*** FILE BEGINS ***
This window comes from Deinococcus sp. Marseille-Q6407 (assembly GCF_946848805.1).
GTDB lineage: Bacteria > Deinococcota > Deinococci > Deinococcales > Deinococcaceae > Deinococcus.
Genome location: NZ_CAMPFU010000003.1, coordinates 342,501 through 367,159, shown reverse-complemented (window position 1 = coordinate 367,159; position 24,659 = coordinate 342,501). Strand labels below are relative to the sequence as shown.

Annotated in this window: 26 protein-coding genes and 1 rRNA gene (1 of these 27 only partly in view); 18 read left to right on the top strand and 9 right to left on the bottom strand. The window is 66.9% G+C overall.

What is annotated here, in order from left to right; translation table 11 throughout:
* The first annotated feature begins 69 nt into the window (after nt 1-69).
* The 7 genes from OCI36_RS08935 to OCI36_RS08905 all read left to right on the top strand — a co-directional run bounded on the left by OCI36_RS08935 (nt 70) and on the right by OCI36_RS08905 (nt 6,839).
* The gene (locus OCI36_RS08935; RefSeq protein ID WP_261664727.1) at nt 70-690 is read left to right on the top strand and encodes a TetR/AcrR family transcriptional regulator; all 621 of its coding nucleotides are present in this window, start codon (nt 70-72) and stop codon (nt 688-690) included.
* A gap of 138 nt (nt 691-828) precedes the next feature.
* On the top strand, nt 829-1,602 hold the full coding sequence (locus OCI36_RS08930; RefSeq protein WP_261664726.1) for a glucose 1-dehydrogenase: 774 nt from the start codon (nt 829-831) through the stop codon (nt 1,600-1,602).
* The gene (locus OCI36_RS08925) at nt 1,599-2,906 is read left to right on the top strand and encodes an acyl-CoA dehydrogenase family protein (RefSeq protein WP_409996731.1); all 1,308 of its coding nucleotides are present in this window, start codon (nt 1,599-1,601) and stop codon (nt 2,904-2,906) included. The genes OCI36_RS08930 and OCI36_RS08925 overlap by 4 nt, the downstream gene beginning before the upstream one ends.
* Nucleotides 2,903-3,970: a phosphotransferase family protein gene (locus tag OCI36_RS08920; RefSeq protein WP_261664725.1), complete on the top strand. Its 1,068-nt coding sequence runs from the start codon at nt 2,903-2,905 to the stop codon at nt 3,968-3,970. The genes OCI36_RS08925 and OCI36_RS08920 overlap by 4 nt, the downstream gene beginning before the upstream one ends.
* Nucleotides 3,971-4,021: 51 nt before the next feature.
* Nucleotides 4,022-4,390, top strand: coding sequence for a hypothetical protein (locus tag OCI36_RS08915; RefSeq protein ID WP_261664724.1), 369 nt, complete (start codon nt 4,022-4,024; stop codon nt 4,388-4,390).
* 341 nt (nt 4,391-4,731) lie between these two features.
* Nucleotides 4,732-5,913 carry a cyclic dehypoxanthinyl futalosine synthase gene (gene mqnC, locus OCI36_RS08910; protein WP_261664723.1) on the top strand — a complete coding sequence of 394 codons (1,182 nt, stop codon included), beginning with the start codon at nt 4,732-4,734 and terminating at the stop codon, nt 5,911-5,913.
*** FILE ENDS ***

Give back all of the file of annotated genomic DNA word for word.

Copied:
This window comes from Deinococcus sp. Marseille-Q6407 (assembly GCF_946848805.1).
GTDB lineage: Bacteria > Deinococcota > Deinococci > Deinococcales > Deinococcaceae > Deinococcus.
Genome location: NZ_CAMPFU010000003.1, coordinates 342,501 through 367,159, shown reverse-complemented (window position 1 = coordinate 367,159; position 24,659 = coordinate 342,501). Strand labels below are relative to the sequence as shown.

Annotated in this window: 26 protein-coding genes and 1 rRNA gene (1 of these 27 only partly in view); 18 read left to right on the top strand and 9 right to left on the bottom strand. The window is 66.9% G+C overall.

What is annotated here, in order from left to right; translation table 11 throughout:
* The first annotated feature begins 69 nt into the window (after nt 1-69).
* The 7 genes from OCI36_RS08935 to OCI36_RS08905 all read left to right on the top strand — a co-directional run bounded on the left by OCI36_RS08935 (nt 70) and on the right by OCI36_RS08905 (nt 6,839).
* The gene (locus OCI36_RS08935; RefSeq protein ID WP_261664727.1) at nt 70-690 is read left to right on the top strand and encodes a TetR/AcrR family transcriptional regulator; all 621 of its coding nucleotides are present in this window, start codon (nt 70-72) and stop codon (nt 688-690) included.
* A gap of 138 nt (nt 691-828) precedes the next feature.
* On the top strand, nt 829-1,602 hold the full coding sequence (locus OCI36_RS08930; RefSeq protein WP_261664726.1) for a glucose 1-dehydrogenase: 774 nt from the start codon (nt 829-831) through the stop codon (nt 1,600-1,602).
* The gene (locus OCI36_RS08925) at nt 1,599-2,906 is read left to right on the top strand and encodes an acyl-CoA dehydrogenase family protein (RefSeq protein WP_409996731.1); all 1,308 of its coding nucleotides are present in this window, start codon (nt 1,599-1,601) and stop codon (nt 2,904-2,906) included. The genes OCI36_RS08930 and OCI36_RS08925 overlap by 4 nt, the downstream gene beginning before the upstream one ends.
* Nucleotides 2,903-3,970: a phosphotransferase family protein gene (locus tag OCI36_RS08920; RefSeq protein WP_261664725.1), complete on the top strand. Its 1,068-nt coding sequence runs from the start codon at nt 2,903-2,905 to the stop codon at nt 3,968-3,970. The genes OCI36_RS08925 and OCI36_RS08920 overlap by 4 nt, the downstream gene beginning before the upstream one ends.
* Nucleotides 3,971-4,021: 51 nt before the next feature.
* Nucleotides 4,022-4,390, top strand: coding sequence for a hypothetical protein (locus tag OCI36_RS08915; RefSeq protein ID WP_261664724.1), 369 nt, complete (start codon nt 4,022-4,024; stop codon nt 4,388-4,390).
* 341 nt (nt 4,391-4,731) lie between these two features.
* Nucleotides 4,732-5,913 carry a cyclic dehypoxanthinyl futalosine synthase gene (gene mqnC, locus OCI36_RS08910; protein WP_261664723.1) on the top strand — a complete coding sequence of 394 codons (1,182 nt, stop codon included), beginning with the start codon at nt 4,732-4,734 and terminating at the stop codon, nt 5,911-5,913.